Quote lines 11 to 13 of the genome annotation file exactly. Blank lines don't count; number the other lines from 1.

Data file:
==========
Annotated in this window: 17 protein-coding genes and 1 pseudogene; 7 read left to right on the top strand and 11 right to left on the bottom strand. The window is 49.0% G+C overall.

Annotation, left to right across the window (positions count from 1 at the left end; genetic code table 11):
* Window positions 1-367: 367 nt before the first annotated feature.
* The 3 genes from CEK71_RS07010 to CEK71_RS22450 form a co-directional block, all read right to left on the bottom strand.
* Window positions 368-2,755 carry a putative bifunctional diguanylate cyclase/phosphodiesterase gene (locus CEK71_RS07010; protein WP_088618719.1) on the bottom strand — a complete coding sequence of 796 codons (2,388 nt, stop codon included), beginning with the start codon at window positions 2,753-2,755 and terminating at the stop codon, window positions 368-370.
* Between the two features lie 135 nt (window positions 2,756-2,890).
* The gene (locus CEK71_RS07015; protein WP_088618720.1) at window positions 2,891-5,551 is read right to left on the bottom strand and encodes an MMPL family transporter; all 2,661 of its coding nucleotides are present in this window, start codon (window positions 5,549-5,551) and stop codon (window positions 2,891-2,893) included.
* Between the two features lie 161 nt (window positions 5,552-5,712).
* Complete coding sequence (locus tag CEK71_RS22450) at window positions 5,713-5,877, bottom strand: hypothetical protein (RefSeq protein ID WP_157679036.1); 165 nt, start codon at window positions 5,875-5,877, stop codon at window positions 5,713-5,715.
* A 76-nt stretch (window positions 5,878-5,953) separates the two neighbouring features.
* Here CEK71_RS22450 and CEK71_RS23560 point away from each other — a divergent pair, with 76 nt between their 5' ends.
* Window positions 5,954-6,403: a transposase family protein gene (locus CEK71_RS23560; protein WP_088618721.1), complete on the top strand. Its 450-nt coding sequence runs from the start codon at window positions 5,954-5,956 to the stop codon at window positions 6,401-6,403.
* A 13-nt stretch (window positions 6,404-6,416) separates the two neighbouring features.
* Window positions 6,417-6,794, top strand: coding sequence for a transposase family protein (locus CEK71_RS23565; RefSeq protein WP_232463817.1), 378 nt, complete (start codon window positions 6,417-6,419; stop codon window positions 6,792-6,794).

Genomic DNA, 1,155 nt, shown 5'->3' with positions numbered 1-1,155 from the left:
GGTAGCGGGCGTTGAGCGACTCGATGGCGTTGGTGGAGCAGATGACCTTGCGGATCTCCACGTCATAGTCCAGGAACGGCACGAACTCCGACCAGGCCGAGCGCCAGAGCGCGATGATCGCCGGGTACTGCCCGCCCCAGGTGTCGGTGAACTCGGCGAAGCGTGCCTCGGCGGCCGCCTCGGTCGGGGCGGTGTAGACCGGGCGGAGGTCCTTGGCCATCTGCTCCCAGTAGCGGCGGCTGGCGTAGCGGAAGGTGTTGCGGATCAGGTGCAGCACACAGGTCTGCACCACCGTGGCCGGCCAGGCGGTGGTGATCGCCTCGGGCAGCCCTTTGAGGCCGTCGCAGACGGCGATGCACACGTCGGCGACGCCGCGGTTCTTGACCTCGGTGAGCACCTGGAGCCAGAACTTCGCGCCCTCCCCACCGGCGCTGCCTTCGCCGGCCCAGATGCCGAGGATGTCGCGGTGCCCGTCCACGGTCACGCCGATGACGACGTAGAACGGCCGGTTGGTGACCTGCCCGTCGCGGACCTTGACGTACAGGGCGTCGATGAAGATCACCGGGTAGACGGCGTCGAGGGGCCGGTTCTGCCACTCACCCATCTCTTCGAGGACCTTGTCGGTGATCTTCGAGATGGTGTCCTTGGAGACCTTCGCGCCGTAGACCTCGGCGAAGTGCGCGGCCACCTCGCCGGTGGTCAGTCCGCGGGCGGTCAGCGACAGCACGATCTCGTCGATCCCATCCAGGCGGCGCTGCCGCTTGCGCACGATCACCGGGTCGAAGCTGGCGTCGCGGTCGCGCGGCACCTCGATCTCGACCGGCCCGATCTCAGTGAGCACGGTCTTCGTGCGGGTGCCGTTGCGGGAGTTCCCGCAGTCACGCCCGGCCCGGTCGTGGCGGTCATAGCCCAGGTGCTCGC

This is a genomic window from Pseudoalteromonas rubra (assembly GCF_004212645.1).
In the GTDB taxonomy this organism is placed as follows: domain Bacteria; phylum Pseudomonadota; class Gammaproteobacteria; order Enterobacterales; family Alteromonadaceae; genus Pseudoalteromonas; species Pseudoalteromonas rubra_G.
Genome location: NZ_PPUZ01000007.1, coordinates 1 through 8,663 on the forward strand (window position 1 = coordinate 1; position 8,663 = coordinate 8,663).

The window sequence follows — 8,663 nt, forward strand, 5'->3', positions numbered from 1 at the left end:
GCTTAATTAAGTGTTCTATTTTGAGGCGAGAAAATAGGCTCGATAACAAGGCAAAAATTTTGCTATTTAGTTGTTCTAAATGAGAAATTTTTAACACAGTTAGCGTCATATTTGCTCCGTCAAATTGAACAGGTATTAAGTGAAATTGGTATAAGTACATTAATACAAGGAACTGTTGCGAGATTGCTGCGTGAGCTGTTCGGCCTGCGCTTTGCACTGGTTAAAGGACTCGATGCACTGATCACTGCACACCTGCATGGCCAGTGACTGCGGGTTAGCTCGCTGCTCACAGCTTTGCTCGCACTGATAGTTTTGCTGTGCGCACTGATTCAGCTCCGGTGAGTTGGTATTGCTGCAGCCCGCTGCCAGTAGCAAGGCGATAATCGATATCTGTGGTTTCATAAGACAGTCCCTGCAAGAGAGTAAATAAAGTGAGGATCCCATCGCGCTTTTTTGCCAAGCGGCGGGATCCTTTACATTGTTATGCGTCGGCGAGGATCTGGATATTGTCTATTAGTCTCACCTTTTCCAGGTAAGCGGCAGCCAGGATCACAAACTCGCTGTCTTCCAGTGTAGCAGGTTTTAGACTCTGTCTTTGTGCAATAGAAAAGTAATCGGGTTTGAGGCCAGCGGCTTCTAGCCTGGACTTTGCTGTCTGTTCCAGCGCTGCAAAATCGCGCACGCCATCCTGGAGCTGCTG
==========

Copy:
* Here CEK71_RS22450 and CEK71_RS23560 point away from each other — a divergent pair, with 76 nt between their 5' ends.
* Window positions 5,954-6,403: a transposase family protein gene (locus CEK71_RS23560; protein WP_088618721.1), complete on the top strand. Its 450-nt coding sequence runs from the start codon at window positions 5,954-5,956 to the stop codon at window positions 6,401-6,403.
* A 13-nt stretch (window positions 6,404-6,416) separates the two neighbouring features.